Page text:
What is CASA?

Multi-ethnic family.  Latin and African descent teenage girls and their mom in home setting.  Single mom and group looks at camera as they talk together in living room.  Girl at left is adopted or a foster child.  Mixed race, blended families.

Filing a Report

To report suspected child abuse and neglect, call Childline 1-800-932-0313, available 24 hours a day.

To receive information on parenting support agencies in your community, visit the PA Family Support Alliance website.

At Dauphin County CASA, our mission is to recruit, train, educate, and supervise dedicated volunteers to become agents of change for the abused and neglected youths of Dauphin County. Through investigating, listening, and involvement in the courtroom and the child’s community, Court Appointed Special Advocate (CASA) will assist these children to achieve their full potential.

A CASA volunteer is a trained citizen (21 years or older) who is appointed by a Judge to represent the best interest of a child in court. After attending an Information Session, participating in a two-hour interview, and submitting to requisite background checks- CASA volunteers must complete a comprehensive thirty-hour pre-service training. This training curriculum is designed by the National CASA Association and is facilitated by our Dauphin County CASA staff.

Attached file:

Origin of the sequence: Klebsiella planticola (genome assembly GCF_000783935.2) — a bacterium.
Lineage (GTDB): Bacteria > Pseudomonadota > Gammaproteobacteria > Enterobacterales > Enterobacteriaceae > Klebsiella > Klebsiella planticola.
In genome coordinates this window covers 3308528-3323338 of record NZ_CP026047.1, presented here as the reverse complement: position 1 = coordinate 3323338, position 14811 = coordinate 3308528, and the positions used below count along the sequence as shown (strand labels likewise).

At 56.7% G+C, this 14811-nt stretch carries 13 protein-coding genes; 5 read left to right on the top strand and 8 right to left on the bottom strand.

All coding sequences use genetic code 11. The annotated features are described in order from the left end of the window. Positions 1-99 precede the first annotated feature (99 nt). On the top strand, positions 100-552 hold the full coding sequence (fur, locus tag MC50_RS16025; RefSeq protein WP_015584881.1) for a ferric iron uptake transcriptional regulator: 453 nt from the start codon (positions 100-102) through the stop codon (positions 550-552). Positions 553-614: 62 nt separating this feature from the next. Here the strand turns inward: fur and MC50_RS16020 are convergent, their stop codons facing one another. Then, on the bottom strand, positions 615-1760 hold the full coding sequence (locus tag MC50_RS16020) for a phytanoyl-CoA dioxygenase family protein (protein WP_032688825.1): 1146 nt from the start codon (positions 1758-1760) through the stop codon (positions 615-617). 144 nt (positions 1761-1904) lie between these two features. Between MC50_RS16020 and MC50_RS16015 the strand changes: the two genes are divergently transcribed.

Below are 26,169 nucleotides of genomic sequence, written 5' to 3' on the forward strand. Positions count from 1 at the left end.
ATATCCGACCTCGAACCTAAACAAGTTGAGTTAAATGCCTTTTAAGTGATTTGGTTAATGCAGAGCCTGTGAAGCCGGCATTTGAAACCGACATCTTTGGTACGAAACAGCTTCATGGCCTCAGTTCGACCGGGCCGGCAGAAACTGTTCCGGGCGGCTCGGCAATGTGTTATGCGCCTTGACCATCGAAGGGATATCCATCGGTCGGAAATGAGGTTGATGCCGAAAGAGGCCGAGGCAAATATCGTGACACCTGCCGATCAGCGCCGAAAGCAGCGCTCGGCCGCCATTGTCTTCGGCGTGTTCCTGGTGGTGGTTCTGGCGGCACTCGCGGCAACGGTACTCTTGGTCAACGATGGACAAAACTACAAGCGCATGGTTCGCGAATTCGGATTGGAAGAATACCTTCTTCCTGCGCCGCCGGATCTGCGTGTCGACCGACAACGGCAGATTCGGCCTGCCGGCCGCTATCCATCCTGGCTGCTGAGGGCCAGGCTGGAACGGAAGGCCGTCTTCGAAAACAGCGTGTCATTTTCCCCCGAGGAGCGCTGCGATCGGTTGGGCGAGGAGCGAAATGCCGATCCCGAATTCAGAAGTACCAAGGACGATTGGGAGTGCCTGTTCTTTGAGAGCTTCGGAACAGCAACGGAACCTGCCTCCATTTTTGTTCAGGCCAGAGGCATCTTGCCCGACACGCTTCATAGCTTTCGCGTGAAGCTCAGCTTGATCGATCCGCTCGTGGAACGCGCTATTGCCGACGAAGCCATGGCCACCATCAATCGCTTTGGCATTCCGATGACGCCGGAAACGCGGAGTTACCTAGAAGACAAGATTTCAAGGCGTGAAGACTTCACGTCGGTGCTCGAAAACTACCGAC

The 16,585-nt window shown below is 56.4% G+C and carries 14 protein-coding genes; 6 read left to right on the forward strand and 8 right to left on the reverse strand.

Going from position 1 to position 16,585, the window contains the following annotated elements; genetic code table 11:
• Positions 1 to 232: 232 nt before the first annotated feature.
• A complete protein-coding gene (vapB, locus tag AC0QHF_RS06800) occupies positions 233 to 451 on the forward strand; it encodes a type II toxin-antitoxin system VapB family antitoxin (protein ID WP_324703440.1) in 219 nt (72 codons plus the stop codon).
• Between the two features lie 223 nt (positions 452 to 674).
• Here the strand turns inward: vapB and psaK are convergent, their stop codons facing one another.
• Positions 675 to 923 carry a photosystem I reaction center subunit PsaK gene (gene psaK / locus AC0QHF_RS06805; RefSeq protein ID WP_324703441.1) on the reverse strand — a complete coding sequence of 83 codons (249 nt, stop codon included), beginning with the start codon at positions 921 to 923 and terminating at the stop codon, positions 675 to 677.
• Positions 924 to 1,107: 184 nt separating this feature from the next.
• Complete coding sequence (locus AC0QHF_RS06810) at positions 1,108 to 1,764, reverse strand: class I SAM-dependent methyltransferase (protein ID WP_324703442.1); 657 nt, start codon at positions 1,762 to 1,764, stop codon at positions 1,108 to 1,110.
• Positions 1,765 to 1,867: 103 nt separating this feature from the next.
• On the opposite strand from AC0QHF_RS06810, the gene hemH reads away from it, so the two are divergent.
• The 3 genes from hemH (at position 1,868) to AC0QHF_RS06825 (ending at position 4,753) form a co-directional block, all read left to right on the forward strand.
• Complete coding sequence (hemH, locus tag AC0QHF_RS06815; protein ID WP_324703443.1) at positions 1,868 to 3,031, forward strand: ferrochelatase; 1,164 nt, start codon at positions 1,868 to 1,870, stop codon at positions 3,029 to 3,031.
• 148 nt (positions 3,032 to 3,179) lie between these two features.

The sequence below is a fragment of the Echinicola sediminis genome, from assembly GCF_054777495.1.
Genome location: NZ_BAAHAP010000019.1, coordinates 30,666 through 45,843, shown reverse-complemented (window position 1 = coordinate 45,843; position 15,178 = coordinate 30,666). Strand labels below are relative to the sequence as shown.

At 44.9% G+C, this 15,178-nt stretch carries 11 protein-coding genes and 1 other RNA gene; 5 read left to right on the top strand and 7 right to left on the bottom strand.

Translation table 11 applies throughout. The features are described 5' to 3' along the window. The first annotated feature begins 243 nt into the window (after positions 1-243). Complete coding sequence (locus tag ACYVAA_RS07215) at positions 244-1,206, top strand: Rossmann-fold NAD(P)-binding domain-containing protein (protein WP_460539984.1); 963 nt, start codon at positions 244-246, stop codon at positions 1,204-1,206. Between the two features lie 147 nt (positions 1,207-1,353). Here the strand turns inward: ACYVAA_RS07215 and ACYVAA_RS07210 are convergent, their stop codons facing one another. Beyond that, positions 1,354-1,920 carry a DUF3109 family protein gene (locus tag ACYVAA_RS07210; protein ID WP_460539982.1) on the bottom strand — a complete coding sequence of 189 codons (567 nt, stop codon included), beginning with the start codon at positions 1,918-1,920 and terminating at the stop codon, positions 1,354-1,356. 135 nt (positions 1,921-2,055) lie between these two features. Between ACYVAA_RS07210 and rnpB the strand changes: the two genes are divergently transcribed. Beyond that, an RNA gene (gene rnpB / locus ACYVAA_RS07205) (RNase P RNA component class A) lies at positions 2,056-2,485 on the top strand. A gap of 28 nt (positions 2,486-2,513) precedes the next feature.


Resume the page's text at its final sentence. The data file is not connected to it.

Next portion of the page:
Once sworn in by the Judge, a CASA focuses on best interest advocacy for the children in their assigned case(es). CASA volunteers advocate for children who were once abused and/or neglected and are now placed into the foster care system through the Dependency Court. Any party involved in the dependency matter may request for a CASA to be appointed.

Assessing the child’s best interest is accomplished through collaboration with members of the community. First and foremost, a CASA volunteer listens to the child. A CASA will also speak further with other important individuals in that child’s life such as: biological parents; foster parents; therapists; teachers; doctors; coaches; clergy; and caseworkers. CASA tracks down and views records pertaining to the child. Then a CASA will synthesize all the information received into Court Reports with recommendations for the Judge.

Indeed, a CASA is often referred to as the "eyes and ears” of the Court. Studies show that if a child has a CASA volunteer they are more likely to receive needed services, involving medical treatment, mental health therapy, and educational support. Children with an appointed CASA are also less likely to languish in long-term care.